Leach comes with his own lore, known for his peculiarities, his fascination with pirates, his unapologetic nature and for tangents that go viral. He represents the future of the NFL, a league where shootouts might soon become the norm.

Everything seemed to change on that magical night in 2018 when the Rams beat the Chiefs 54-51, combining for 105 points behind two Air Raid quarterbacks. It was the kind of game a young audience craves, full of action and absurd fantasy statistics.

The NFL is a profit-seeking missile. They know the future is based on teams that can light up the scoreboard, not teams that produce three yards and a cloud of dust. The Cardinals would not only get ahead of the curve. They’d be hiring the most interesting man in college football.

ASU once balked at hiring Leach, only to watch him elevate a football wasteland. At Texas Tech and Washington State, his combined record is 133-83. He’s full of moxie and gravitas, once showing up 30 minutes late to a Pac-12 coaches’ meeting because he had to stop for In-N-Out Burgers and a milkshake.

“We were all looking at our watches thinking, ‘This might not turn out good for him,’” Washington coach Chris Petersen said at the time. “He walks in with this In-N-Out Burger and milkshake and we’re all like, ‘Really?’ And we were waiting for somebody to say something.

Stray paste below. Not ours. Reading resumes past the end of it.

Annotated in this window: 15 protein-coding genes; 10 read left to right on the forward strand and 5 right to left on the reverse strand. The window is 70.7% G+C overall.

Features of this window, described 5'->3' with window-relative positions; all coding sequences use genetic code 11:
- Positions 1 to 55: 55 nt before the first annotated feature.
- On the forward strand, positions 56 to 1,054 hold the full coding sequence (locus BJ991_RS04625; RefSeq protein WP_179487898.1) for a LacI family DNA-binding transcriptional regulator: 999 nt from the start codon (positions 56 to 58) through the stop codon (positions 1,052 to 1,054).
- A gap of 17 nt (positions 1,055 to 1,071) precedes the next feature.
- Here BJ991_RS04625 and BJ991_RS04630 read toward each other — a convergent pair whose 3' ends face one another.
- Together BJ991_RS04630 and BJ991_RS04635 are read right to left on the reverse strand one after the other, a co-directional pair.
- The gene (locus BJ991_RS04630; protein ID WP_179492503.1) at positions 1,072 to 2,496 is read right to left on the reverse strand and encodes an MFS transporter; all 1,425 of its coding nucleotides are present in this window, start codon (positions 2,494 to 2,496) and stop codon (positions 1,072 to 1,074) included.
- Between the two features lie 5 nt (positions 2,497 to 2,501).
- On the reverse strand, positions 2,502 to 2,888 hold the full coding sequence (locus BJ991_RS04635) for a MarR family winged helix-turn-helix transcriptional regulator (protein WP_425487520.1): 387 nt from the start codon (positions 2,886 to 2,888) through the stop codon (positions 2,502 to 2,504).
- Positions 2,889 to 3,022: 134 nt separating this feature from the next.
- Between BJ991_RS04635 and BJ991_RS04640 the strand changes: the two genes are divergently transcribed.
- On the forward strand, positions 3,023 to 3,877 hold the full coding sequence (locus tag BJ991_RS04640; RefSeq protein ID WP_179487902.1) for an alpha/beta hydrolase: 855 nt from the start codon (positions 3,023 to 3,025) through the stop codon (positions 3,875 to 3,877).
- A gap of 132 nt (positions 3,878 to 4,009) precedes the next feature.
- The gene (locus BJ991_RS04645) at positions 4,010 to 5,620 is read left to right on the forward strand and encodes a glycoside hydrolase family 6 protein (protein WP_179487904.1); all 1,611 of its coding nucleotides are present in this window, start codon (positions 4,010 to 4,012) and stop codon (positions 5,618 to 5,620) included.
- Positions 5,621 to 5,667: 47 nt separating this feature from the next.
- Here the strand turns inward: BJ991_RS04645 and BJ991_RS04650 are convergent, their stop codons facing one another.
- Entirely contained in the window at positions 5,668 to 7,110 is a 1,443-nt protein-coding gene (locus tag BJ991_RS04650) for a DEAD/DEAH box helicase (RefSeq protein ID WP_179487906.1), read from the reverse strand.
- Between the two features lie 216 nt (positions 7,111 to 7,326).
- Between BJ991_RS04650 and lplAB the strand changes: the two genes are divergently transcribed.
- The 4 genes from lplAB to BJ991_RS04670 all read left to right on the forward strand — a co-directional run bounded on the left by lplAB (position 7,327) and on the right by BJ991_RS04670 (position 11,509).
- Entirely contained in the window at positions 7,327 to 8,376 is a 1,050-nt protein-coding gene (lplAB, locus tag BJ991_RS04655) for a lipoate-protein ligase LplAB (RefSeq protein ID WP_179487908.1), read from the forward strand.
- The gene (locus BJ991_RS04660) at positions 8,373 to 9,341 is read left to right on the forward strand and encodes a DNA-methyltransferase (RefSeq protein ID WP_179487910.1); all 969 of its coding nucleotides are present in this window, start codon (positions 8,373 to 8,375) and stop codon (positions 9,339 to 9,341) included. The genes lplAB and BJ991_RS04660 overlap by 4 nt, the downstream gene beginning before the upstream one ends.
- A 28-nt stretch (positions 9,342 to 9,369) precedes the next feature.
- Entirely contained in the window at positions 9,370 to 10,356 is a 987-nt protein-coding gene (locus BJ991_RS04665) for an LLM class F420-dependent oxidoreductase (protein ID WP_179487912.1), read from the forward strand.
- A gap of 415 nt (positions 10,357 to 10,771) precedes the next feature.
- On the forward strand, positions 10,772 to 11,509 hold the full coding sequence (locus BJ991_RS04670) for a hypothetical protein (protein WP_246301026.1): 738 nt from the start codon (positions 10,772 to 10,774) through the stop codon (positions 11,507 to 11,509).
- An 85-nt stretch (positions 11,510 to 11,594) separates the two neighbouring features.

“He’s just happy as a clam, eating away. And we’re like, ‘Why didn’t we do that?’”

Yeah, Leach is definitely the worth the phone call.

Maybe even the perfect candidate at the perfect time.

Reach Bickley at Listen to Bickley & Marotta weekdays from 10 a.m. – 2 p.m. on 98.7 FM Arizona’s Sports Station.

Reach Bickley at Listen to Bickley & Marotta weekdays from 10 a.m. – 2 p.m. on 98.7 FM Arizona’s Sports Station.

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Dan Bickley bio
Dan Bickley is the most influential sports media member in Arizona sports history, having spent over 20 years as the award-winning lead sports columnist for The Arizona Republic and and almost two decades as a Valley sports radio talk show host. In spring 2018, Bickley made the decision to leave the newspaper to join the Arizona Sports team as host of the entertaining and informative midday show Bickley and Marotta, as well as bring his opinionated and provocative column exclusively to
Bickley’s journalism career began in his hometown of Chicago, where he was part of a star-studded staff at the Chicago Sun-Times. He chronicled Michael Jordan’s six NBA championships; covered the Olympics in eight different countries and attended 14 Super Bowls; spent three weeks in an Indianapolis courthouse writing about Mike Tyson’s rape trial; and once left his laptop in an Edmonton bar after the Blackhawks reached the Stanley Cup Finals.
He has won multiple awards, written two books, formed a rock band, fathered three children, and once turned down an offer to work at the New York Times.  His passions include sports, music, the alphabet, good beer and great radio. After joining Arizona Sports 98.7 FM, he couldn’t be happier